The Self-Care Bunny Hall

The Keeper guides you through a room that seems to be something of an art gallery, with a rather eclectic selection of works. As you pass, you notice one painting with spiralling blocks of colour that seems oddly familiar, and a luscious photograph of a red-hued sand dune. But The Keeper is very much in a rush to show you something, and hustles you onwards into what looks for all the world like a library.

“Now, some of the early hunts by that nice John Green were actually full-on mysteries, going through time and space,” recalls The Keeper with some relish. “One time the password was even taped underneath an actual physical bench.”

“Of course, I say ‘by John Green’, but a lot of the really nasty riddles were written by that equally nice Rosianna Halse Rojas, his all-purpose partner-in-crime and sometime representative on earth. If a puzzle was horribly difficult and somewhat highbrow, it was almost certainly Rosianna’s doing.”

While he’s been talking, The Keeper has located and pulled down a large buff box file from a high shelf, disturbing a substantial quantity of dust that makes him sneeze repeatedly. He pulls out a particularly flamboyant lace handkerchief from his sleeve, and blows his nose with a sound something like a foghorn. You jump, and he jumps in turn.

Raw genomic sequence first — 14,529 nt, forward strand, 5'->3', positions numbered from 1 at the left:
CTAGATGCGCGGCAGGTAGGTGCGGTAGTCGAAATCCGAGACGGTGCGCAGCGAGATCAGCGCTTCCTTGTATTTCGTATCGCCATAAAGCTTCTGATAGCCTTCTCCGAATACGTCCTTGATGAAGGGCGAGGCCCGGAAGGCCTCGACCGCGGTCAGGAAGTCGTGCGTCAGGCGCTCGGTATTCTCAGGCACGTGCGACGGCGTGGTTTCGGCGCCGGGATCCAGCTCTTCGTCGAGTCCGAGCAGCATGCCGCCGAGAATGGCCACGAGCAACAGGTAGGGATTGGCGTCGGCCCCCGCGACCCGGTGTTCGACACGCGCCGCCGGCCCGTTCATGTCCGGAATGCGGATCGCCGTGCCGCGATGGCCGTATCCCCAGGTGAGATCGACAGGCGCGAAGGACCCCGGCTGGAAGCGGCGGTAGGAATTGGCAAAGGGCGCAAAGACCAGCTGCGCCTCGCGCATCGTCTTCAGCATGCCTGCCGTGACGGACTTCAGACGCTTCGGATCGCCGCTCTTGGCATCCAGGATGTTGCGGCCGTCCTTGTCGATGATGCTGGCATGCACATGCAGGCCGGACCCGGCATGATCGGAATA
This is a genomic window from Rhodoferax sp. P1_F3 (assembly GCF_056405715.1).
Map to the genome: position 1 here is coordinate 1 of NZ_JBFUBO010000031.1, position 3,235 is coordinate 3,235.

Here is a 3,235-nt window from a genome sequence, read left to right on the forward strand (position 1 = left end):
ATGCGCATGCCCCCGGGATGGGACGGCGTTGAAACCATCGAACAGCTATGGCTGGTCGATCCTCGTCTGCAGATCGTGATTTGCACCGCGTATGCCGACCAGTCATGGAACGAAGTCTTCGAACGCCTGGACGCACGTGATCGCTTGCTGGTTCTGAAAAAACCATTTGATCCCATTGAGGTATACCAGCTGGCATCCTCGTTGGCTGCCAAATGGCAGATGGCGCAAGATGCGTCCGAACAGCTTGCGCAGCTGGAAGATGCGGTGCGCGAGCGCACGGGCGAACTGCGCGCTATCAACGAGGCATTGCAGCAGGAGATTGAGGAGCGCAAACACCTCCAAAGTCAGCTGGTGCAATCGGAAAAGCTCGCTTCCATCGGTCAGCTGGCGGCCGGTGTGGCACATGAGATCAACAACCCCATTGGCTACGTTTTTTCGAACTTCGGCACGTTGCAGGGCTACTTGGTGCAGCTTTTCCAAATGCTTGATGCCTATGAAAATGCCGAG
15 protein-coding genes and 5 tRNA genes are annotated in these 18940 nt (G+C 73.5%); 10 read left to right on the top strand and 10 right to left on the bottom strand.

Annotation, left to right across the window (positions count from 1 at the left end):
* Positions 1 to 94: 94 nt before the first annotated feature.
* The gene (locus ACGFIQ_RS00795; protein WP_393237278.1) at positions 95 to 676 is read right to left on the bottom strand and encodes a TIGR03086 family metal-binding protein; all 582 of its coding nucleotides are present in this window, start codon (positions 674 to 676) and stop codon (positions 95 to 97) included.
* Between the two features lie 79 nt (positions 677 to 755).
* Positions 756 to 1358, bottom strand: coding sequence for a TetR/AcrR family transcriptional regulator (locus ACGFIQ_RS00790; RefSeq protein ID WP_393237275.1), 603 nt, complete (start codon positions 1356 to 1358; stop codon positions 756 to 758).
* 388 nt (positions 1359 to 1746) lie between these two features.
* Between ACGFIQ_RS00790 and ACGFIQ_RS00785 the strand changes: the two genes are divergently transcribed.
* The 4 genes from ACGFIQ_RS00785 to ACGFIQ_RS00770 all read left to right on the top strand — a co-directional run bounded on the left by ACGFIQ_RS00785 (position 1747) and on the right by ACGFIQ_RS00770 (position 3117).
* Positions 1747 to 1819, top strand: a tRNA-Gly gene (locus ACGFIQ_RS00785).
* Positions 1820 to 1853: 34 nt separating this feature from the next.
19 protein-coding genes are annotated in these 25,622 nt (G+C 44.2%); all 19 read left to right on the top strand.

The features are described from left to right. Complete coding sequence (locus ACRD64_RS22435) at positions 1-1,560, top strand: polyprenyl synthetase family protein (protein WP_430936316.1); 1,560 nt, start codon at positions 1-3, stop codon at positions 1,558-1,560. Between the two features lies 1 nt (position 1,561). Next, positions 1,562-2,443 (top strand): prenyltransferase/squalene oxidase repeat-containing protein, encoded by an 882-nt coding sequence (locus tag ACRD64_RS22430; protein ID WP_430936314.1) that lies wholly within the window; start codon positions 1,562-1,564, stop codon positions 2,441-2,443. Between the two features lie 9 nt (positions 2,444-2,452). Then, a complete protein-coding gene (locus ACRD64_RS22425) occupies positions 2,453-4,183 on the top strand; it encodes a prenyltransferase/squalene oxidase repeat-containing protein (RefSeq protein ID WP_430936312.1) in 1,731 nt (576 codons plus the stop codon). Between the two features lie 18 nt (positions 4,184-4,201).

“Gosh, sorry, that was loud. It’s just as well the Librarian’s not around, or I’d get shushed back into last week for that.” He stuffs the handkerchief back into his other sleeve, pauses, evidently decides that feels wrong, then returns it to the original sleeve. “Right, all sorted. Now, I’ve got a little mystery here for you as well.”

He opens the box file, and tips its contents haphazardly across the table: a selection of yellowed papers, pamphlets and faded photographs; and a menu for a Chinese restaurant, which The Keeper grabs.

That’s where that went! I’ve been looking for that everywhere! You know, when you get to my age, the memory’s never quite what it once was.” The Keeper grabs the menu, and stuffs it up his vacant sleeve.

“Anyway, menus aside, this is a charming little mystery for you. Here, why don’t you start with this?” The Keeper pushes into your hands a photograph, faded and dog-eared, which looks for all the world like an architectural study.

You rotate the picture several ways, but find none make it more interesting, and turn it over for inspiration. On the back, you find – in a languid, sprawling handwriting – the note: “between the first and second hills and the golden horn”. You look up at The Keeper, who has been sorting through some of the other papers in the file.

“Just found the local pizza place menu too. I must have been jolly hungry the last time I looked at this. Now, I’m sure you can see what you need to do. I’m going to pop these menus by the telephone: give me a shout when you’ve worked it out.”